In brief

  • Strike has implemented a new wallet feature that converts direct deposits into Bitcoin.
  • The U.S.-based company is partnering with El Salvador to make its Bitcoin Law a reality.

The citizens of El Salvador, still adjusting to the country's new Bitcoin Law that made the asset legal tender, haven't exactly been clamoring to be paid in BTC, let alone pay for things with the asset.

But they're getting that option anyway.

Today, Strike, the wallet partner for El Salvador's massive Bitcoinization project, announced its new "Pay Me in Bitcoin" feature. Users can transfer part or all of a direct deposit into Bitcoin without a transaction fee. "Today anyone with a Strike account, no matter your employer, can get paid in bitcoin," wrote Strike CEO Jack Mallers in an announcement.

Though Mallers refers to rising inflation and home prices in the U.S., the implications of the product carry over to Salvadorans.


El Salvador's Bitcoin Law, proposed by President Nayib Bukele and ratified by a legislature controlled by his party, went into effect last month. The legislation makes BTC legal tender in the country of 6.5 million and mandates that businesses accept the asset unless they are unable to do so for technological reasons; it's the first country to take such a step. 

According to polling taken before the law went into effect, most Salvadorans were against the law, and its adoption has led to multiple rounds of protests.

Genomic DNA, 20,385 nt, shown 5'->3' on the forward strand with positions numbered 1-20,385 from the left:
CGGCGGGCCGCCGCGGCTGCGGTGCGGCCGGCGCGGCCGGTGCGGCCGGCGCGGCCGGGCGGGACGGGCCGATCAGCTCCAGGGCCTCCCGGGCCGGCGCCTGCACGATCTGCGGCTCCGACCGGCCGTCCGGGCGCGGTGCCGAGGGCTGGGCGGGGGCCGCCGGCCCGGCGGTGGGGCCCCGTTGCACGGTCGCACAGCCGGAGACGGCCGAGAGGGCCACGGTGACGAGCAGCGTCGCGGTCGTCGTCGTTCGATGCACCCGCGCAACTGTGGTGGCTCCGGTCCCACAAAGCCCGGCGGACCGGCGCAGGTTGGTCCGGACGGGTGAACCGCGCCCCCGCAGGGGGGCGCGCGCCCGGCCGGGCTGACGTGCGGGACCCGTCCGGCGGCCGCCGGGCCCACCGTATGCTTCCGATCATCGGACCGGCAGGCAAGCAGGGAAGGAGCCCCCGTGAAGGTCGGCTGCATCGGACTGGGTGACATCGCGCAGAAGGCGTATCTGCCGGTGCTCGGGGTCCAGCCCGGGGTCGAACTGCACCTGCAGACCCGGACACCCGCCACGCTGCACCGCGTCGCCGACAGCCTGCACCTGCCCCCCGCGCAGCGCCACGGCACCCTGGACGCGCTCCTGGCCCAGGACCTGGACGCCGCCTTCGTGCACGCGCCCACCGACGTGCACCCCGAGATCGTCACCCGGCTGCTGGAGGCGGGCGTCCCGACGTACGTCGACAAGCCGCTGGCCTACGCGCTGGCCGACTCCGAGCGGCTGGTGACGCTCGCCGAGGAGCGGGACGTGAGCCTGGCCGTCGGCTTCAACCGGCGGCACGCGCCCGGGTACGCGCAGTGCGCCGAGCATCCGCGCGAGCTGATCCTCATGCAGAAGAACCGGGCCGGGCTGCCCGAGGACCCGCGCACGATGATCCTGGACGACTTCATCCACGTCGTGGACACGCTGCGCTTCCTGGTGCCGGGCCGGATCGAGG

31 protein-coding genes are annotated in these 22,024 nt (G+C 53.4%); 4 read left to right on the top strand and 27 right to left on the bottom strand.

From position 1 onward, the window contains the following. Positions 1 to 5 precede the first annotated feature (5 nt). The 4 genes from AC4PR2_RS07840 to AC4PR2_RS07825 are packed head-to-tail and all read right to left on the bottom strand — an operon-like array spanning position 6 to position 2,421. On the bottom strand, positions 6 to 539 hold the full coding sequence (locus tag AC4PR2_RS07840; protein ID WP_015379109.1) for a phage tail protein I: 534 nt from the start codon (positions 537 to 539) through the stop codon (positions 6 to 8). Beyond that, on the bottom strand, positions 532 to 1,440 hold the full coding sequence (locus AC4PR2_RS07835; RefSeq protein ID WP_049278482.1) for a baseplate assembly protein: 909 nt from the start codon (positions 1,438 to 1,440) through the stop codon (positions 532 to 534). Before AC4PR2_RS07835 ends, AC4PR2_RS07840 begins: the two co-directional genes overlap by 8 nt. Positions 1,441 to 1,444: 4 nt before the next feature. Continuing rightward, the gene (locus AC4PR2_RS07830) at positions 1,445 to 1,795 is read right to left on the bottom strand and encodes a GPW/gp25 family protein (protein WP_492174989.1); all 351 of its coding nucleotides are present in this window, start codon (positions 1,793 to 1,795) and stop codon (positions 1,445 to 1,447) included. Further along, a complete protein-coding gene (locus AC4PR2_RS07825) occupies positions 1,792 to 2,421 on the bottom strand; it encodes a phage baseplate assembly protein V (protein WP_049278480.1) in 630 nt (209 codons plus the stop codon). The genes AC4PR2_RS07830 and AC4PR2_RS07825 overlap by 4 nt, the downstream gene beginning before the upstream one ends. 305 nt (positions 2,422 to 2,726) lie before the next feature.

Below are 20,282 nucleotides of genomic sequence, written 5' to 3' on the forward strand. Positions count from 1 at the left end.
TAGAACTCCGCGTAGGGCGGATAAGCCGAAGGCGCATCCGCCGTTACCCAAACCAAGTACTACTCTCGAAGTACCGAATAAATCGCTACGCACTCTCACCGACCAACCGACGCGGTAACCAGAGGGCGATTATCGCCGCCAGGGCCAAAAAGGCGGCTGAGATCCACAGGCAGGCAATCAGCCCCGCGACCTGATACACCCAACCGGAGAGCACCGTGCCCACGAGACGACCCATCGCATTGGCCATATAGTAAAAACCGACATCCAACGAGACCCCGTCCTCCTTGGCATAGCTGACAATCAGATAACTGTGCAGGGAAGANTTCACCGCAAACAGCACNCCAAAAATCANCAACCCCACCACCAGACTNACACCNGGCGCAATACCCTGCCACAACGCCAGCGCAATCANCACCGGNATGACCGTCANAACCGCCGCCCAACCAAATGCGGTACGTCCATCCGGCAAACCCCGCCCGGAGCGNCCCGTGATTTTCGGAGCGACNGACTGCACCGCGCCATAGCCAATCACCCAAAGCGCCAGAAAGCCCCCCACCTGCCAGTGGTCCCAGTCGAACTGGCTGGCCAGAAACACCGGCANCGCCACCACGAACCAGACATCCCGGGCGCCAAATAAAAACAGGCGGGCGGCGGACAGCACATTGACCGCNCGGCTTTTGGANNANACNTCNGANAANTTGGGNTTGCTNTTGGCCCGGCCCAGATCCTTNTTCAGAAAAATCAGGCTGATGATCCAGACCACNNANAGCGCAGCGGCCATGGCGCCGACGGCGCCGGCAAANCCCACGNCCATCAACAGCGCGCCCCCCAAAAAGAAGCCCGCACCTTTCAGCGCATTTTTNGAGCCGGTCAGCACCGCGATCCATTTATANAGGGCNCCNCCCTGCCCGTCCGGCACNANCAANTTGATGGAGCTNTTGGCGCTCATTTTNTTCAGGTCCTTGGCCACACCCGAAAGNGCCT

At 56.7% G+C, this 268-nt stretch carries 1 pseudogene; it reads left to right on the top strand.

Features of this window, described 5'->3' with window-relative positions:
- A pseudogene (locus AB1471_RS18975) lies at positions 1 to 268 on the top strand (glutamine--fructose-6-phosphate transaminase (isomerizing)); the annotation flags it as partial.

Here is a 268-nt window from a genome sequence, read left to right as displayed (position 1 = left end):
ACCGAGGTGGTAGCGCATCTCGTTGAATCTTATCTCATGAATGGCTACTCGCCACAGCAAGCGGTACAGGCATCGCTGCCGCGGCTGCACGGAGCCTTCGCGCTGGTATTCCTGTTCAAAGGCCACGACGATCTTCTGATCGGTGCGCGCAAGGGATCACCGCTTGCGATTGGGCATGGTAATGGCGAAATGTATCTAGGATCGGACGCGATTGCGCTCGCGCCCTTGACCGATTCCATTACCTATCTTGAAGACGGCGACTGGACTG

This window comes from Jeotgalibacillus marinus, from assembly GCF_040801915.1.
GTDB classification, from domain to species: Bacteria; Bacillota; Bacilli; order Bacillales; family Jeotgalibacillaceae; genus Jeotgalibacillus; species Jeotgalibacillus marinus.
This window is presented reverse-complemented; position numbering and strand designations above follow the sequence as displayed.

Even if they're open to the change, many El Salvadors have been confused by the technology; the legislation became law just three months after passing, something Ethereum creator Vitalik Buterin noted in a reddit forum: "This tactic of pushing BTC to millions of people in El Salvador at the same time with almost no attempt at prior education is reckless, and risks a large number of innocent people getting hacked or scammed."


Strike attempts to make some of the growing pains manageable. It's a custodial wallet, so users new to the concept of private keys are at less risk of being locked out of their funds due to the most human of errors: forgetting their password.

Mallers writes that the feature is necessary as a means of savings. Mallers implies that accumulating Bitcoin, which has quadrupled in value in the last year, is a better approach than putting funds into a savings account that can't keep pace with inflation.

And Strike isn't the only company thinking along these lines. U.S. exchange Coinbase last month unveiled its "Get Paid in Crypto" feature, which converts direct deposits into Bitcoin, Ethereum or other assets on the exchange.

Unlike Coinbase's feature, however, Strike users only have the one option outside fiat: Bitcoin. Whether Salvadorans like it or not.

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